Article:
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Responding to Relative Decline: The Plank Road Boom of Antebellum New York

  • Majewski, John
  • Baer, Christopher
  • Klein, Daniel B.

From 1847 to 1853 New Yorkers built more than 3,500 miles of wooden roads. Financed primarily by residents of declining rural townships, plank roads were seen as a means of linking isolated areas to the canal and railroad network. A broad range of individuals invested in the roads, suggesting that the drive for bigger markets was supported by a large cross section of the population. Considerable community spirit animated the movement, indicating that New Yorkers used the social capital of the community to reach their entrepreneurial aspirations.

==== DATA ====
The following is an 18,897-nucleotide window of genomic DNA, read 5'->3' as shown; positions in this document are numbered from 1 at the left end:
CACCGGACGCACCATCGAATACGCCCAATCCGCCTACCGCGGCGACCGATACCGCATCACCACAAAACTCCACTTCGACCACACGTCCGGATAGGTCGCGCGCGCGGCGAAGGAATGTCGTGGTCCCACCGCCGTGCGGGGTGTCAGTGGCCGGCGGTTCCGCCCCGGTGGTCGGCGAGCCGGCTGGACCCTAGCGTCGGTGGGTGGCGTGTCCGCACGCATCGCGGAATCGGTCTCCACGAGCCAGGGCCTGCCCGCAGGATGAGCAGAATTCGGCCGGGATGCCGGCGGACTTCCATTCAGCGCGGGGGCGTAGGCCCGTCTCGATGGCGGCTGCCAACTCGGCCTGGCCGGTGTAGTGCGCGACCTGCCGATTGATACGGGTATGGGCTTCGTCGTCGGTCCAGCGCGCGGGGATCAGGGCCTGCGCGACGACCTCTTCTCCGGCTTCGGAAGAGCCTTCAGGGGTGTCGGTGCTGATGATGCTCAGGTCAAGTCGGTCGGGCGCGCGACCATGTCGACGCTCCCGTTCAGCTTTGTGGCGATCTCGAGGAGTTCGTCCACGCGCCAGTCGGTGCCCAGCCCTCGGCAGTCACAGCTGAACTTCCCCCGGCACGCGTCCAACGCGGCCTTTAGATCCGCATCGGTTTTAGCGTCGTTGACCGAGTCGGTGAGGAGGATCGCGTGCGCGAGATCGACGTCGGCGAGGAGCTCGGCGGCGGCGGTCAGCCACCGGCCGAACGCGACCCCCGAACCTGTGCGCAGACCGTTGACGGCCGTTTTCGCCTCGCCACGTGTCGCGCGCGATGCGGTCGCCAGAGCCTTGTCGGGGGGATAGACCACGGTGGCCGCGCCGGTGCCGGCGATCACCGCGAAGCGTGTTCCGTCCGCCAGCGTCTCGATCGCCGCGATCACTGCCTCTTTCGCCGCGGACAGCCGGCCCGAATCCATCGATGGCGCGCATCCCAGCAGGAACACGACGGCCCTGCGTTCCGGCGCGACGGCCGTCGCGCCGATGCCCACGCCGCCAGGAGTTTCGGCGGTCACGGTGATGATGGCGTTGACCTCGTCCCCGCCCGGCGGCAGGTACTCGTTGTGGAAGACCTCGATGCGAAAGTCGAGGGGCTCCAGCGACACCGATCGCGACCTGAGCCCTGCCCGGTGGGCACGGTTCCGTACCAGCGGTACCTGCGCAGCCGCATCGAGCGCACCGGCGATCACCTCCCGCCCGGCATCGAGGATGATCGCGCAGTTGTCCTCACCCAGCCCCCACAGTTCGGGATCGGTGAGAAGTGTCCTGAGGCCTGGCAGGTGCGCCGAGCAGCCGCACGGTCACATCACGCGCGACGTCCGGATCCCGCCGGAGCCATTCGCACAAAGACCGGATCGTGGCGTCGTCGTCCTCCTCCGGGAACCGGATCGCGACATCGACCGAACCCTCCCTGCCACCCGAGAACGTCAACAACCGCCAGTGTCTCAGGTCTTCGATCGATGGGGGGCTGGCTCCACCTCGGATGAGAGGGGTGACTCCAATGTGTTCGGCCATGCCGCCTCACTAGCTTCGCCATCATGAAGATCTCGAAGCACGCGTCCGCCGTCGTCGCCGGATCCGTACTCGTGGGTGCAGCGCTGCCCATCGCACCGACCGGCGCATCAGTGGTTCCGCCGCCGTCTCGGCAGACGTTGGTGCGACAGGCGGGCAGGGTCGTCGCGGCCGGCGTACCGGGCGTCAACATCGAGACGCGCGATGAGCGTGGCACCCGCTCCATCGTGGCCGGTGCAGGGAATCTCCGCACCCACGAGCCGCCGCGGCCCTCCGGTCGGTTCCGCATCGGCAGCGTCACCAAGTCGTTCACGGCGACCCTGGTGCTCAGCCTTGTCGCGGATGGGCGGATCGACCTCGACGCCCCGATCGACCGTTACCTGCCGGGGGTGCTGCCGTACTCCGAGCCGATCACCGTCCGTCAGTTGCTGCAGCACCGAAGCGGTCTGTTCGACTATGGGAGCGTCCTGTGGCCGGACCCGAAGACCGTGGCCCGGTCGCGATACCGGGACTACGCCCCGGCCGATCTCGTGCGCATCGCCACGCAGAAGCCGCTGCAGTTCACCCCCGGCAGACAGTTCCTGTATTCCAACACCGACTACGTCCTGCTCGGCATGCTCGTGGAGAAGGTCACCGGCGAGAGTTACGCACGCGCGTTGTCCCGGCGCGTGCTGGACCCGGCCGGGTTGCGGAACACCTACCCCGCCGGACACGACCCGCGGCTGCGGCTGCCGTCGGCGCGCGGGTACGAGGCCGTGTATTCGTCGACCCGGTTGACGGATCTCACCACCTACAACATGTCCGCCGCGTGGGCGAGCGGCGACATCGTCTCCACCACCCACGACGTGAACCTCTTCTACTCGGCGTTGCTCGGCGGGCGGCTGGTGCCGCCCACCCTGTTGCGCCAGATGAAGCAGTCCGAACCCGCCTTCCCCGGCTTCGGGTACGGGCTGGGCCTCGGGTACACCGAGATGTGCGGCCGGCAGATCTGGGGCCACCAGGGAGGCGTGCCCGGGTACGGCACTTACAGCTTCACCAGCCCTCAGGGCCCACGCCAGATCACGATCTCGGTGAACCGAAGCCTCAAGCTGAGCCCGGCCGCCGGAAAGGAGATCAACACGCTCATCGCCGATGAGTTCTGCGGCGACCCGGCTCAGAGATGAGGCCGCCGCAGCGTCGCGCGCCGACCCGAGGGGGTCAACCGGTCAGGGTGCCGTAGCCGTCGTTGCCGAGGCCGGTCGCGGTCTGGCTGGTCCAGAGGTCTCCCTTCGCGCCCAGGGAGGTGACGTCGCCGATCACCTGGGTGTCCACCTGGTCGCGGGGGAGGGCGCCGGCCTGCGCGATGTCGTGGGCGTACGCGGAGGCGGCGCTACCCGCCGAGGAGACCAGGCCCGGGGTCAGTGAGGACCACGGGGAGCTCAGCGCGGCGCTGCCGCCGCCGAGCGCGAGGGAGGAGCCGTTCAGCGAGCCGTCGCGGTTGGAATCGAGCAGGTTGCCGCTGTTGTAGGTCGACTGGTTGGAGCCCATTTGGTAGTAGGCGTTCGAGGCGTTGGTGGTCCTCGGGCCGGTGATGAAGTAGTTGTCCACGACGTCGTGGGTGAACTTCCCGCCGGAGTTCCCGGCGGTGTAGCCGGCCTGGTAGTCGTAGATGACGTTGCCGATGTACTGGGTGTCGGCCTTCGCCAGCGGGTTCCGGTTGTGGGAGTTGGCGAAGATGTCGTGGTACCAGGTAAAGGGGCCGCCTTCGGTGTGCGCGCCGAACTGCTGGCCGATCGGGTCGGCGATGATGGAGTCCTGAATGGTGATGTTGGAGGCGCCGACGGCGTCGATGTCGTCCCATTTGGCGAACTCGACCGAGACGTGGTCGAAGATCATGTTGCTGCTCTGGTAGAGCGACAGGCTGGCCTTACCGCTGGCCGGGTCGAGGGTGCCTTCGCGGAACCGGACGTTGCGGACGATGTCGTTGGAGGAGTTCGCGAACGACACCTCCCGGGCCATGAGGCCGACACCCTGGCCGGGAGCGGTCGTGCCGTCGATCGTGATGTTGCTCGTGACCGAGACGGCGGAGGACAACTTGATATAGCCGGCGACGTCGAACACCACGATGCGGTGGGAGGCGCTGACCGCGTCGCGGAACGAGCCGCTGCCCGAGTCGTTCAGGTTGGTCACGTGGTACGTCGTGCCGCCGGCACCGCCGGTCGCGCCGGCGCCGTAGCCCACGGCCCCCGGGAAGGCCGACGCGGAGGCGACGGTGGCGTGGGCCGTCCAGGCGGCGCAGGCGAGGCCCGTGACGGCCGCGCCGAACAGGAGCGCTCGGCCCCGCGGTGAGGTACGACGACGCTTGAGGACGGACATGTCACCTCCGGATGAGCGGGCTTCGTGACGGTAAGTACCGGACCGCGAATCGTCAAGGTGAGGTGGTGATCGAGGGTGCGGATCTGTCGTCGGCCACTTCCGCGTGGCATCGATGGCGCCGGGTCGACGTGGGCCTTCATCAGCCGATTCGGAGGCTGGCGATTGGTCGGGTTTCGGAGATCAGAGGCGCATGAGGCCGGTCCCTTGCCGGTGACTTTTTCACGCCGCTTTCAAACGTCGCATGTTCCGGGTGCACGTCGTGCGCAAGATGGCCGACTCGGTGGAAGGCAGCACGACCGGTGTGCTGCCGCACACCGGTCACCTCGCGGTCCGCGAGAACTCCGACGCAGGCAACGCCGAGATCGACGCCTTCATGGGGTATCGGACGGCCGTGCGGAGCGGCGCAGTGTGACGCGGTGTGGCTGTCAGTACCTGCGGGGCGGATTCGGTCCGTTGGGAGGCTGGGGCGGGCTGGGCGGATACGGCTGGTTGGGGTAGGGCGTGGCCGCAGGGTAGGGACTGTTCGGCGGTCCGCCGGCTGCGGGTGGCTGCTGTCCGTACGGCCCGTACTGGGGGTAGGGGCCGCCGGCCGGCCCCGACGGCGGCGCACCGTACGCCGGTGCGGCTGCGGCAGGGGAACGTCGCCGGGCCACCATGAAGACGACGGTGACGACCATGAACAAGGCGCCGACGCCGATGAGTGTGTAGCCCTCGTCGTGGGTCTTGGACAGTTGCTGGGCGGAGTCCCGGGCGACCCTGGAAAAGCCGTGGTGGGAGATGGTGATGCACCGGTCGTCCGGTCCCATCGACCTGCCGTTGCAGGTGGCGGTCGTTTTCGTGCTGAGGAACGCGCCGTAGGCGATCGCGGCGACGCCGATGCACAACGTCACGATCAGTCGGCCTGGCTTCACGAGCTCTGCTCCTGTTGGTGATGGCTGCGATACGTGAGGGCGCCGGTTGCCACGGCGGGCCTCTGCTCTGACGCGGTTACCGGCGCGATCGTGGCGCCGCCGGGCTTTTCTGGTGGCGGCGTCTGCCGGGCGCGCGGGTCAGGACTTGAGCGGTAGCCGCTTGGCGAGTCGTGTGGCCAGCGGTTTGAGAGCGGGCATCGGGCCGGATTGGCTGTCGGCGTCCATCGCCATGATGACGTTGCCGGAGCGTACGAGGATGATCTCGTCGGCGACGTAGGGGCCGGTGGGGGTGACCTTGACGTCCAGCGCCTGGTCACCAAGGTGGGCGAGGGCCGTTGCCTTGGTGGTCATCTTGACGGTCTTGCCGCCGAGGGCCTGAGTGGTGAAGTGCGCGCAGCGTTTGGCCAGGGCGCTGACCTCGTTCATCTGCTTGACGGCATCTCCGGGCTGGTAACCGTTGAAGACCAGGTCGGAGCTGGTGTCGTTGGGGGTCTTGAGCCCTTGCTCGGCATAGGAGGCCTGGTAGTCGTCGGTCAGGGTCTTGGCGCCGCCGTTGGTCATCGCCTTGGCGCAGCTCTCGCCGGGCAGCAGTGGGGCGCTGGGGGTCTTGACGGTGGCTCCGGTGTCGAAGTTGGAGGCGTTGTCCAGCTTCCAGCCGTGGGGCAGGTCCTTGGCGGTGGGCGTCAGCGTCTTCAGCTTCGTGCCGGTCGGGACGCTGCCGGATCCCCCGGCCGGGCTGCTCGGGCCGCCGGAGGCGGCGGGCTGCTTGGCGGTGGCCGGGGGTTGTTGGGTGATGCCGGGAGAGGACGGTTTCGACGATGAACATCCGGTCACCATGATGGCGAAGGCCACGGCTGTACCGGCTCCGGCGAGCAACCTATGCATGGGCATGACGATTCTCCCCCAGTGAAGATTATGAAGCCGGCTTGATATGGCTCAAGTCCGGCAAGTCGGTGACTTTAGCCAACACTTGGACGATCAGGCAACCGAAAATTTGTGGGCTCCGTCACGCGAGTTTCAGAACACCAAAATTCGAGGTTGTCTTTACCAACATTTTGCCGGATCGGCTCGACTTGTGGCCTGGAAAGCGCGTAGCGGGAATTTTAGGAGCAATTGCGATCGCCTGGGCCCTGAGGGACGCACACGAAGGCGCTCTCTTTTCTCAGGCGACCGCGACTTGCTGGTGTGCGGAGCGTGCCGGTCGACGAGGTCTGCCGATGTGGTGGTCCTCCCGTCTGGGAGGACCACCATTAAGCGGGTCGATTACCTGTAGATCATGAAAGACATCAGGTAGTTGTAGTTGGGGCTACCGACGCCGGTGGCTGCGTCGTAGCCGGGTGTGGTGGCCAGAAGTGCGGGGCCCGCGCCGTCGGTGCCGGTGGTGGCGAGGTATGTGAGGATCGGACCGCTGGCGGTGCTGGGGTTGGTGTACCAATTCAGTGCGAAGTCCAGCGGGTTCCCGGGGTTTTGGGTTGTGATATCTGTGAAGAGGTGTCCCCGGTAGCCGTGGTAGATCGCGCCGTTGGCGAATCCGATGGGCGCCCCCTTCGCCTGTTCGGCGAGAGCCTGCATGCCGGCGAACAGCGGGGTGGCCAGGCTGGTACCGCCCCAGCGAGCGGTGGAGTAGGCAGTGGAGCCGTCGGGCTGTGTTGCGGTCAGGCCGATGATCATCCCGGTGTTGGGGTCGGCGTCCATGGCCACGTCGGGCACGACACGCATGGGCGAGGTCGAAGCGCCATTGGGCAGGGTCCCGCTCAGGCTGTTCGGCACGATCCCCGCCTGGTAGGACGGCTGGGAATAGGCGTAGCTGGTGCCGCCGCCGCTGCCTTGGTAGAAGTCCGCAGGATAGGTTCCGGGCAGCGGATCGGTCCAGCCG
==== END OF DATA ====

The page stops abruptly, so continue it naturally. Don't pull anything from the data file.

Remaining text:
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Article provided by Cambridge University Press in its journal The Journal of Economic History.

Volume (Year): 53 (1993)
Issue (Month): 01 (March)
Pages: 106-122

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Handle: RePEc:cup:jechis:v:53:y:1993:i:01:p:106-122_01
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